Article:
Posted in Uncategorized by Vikram on September 28, 2012

It’s doubtful that anyone would postulate that a word could be more powerful than an image of similar connotation, at least emotionally.  Were I to show you a picture of a child dying, it would almost certainly provoke a stronger emotional reaction to you than if I handed you a piece of paper that said “200 children died of starvation in Eritrea today”.

This conception of human reactivity is the basis for the documentary genre of film.  In it, images are substituted for words, facts, and context.  Individual, “human interest” stories are positioned such that they are representative of a whole, whether this whole is an ethnic group, a illness, an idea, a type of person at a time and place, or almost anything else.  Images of majestic beauty or unparalleled destruction are paired with dramatic music to create an emotional context of the director’s choice.

In other words, a documentary adds nothing of substantive value to a discourse.  Certainly, they provoke the viewer by eliciting an emotional response to carefully constructed stimuli, but this elicitation cannot be considered a valued component of meaningful discourse.

For example, “Did you see those images of the destruction that that open pit mine caused?” is not an argument against said mine.  It is immaterial, as any image can be construed to create nearly any argument.  What would be material in an argument against the mine is “that mine caused the death of 500 coniferous trees leading to the reduction of animal habitat, greenspace and 3 different species of squirrel.”

“So?” you might say, “Get off your high horse! Documentaries aren’t about providing a categorical discourse on a subject, they exist to elucidate an issue, and make people think about it!”

And that’s great, but I would suggest that the problem isn’t with documentaries; it’s a problem with how we desire how we should learn.  That is to say, we learn for the wrong reasons.  We learn through documentaries as a byproduct of being entertained or being taken on an emotional roller coaster ride.  The problem with this is twofold.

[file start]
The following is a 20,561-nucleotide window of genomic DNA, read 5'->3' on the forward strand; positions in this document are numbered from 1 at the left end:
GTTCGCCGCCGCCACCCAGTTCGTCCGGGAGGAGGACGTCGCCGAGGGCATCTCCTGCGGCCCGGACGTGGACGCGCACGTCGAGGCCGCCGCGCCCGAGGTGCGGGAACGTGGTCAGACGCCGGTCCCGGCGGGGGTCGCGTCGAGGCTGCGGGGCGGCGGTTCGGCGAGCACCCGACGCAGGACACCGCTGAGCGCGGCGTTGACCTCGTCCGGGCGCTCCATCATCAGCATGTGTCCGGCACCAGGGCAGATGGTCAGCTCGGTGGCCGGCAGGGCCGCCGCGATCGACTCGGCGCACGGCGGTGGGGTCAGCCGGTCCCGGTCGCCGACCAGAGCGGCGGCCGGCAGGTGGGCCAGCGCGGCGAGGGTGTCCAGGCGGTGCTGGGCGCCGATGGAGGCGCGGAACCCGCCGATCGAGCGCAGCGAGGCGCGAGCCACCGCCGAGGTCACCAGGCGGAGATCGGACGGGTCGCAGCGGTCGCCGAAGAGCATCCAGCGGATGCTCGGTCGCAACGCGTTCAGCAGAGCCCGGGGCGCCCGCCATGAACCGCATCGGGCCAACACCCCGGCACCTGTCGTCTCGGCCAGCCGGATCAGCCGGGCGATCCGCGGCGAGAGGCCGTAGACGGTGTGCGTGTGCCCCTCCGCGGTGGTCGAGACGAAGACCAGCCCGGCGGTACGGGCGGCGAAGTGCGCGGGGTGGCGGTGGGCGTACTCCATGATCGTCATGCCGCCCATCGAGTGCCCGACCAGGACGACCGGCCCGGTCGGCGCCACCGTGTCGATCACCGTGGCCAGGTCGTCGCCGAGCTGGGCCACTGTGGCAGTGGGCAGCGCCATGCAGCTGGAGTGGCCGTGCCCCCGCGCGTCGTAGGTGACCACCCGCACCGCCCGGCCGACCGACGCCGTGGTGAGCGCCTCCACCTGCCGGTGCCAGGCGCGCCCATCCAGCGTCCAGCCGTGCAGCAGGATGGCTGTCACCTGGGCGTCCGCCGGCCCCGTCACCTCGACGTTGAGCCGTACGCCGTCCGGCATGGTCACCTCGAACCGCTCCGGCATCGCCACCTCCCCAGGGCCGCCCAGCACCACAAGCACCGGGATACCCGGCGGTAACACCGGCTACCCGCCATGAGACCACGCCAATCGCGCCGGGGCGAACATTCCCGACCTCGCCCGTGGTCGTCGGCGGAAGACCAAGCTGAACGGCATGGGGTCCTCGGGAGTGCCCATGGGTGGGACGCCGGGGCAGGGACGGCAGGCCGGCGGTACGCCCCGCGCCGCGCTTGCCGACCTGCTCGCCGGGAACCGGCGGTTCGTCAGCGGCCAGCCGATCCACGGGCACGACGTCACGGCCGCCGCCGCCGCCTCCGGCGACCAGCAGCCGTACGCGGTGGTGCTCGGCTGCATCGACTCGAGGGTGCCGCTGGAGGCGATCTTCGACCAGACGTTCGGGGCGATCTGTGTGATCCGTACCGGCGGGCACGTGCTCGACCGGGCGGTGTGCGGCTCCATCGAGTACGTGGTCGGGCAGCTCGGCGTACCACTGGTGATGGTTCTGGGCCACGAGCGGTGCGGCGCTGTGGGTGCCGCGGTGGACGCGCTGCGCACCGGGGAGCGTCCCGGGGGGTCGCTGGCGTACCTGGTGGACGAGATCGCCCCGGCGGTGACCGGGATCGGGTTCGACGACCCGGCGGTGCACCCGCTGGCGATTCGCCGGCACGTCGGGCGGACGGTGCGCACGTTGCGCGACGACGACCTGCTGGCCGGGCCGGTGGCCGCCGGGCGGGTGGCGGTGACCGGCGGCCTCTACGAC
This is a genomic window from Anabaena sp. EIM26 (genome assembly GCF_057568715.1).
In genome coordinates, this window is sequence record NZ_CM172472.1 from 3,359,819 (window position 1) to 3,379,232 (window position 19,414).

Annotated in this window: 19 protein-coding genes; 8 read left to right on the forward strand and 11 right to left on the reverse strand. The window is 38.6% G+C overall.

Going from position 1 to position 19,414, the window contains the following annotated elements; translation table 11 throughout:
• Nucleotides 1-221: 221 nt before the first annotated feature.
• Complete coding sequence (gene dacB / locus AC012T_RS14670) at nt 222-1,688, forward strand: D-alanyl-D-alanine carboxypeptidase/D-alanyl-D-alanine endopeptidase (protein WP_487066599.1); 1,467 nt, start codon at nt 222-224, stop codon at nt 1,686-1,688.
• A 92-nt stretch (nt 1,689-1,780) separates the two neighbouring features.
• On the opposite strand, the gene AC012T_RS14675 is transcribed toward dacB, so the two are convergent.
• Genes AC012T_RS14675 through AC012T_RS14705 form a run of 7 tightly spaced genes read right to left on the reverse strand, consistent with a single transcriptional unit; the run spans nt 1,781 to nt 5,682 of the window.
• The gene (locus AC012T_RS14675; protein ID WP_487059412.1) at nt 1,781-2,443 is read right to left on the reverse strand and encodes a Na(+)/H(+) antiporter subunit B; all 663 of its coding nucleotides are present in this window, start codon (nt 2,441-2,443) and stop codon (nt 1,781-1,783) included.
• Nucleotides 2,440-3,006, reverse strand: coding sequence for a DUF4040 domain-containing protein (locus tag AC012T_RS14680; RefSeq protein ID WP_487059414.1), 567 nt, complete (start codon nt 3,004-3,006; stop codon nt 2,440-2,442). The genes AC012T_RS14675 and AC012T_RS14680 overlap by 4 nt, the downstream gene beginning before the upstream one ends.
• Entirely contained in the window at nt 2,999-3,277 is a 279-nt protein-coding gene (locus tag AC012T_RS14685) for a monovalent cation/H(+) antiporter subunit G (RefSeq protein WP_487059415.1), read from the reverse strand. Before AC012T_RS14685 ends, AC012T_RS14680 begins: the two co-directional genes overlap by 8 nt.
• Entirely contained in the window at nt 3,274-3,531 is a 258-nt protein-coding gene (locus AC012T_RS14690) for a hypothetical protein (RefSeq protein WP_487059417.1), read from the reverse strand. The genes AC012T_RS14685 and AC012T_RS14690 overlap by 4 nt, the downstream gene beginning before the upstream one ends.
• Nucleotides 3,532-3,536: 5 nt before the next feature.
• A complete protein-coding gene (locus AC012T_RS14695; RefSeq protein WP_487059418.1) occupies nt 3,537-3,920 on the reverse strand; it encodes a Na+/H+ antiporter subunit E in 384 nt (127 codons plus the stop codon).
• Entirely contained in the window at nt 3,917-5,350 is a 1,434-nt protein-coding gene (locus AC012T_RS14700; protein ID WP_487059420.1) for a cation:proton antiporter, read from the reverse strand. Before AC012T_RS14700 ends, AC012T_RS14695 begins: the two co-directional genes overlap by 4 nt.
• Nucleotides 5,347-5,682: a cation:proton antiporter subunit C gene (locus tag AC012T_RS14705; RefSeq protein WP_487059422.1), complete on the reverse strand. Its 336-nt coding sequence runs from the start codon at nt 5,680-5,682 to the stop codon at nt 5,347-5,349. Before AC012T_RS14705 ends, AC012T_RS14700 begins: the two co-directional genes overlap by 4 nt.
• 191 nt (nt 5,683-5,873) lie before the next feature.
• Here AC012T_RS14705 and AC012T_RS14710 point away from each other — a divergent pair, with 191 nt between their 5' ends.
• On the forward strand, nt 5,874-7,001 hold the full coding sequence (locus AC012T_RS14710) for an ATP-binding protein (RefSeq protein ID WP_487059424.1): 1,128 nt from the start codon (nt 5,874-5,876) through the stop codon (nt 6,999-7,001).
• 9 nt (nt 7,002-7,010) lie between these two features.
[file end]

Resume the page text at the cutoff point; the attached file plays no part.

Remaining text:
Firstly, as stated, education can be heavily biased, and nearly always vastly incomplete if it is relying on a narrative that seeks to entertain, rather than provide a complete discourse on the subject at hand.  This is an improper basis from which to enter a discourse.  This is of course presuming that the viewer just acts on their initial reaction, and does not actually continue to learn about the subject at hand from unbiased sources.  Still, the viewer would begin this search with a initially biased viewpoint, and be predisposed to judge factual information selectively.

Secondly, having invested emotionally heavily within a documentary, the viewer is not of sound mind to carefully examine the truthfulness or accuracy of statements and points of view.  Instead, the viewer merely reacts, their rationale clouded with emotion.

Perhaps I am generalizing here.  Some documentaries are much more sensational than others.  Others provide little in the way of overt agendas, and merely provide footage and information from subjects presented in an objective manner (though some would argue that this “no-agenda” format is impossible as all documentaries have agendas, whether directors are aware of them or not, and in fact, that the more subtle agendas are the more dangerous).  Whatever the case, the problems I highlighted above are obviously more egregious in some documentaries than others.  And indeed, there are times when documentaries can be useful, such as for the following reasons:

  • Difficult to grasp events or distinctions.  For example, how does a mudslide move differently that an avalanche?
  • Complex relationships requiring graphs, charts or diagrams.
  • Light, informative documents that do not revolve around an issue in the public discourse (e.g. a documentary about life in Thailand)

So, my thesis here is not so much that documentaries are harmful as it is that we have to re-establish how discourse and education are sought by individuals.  If we seek to be entertained, then we should be entertained.  If we seek to educated, then we should be educated.  Ideally, the two should not mix, especially when entering substantive, informed debates.  Entertainment and emotion are reaction, not a byproduct of considered, rational thought.  Indeed, the worst in humankind is evident in the rhetoric of zealots worldwide who base their fundamental beliefs on reaction stemming from an assortment of emotions or narratives constructed by the media or innumerable sectarian organizations.


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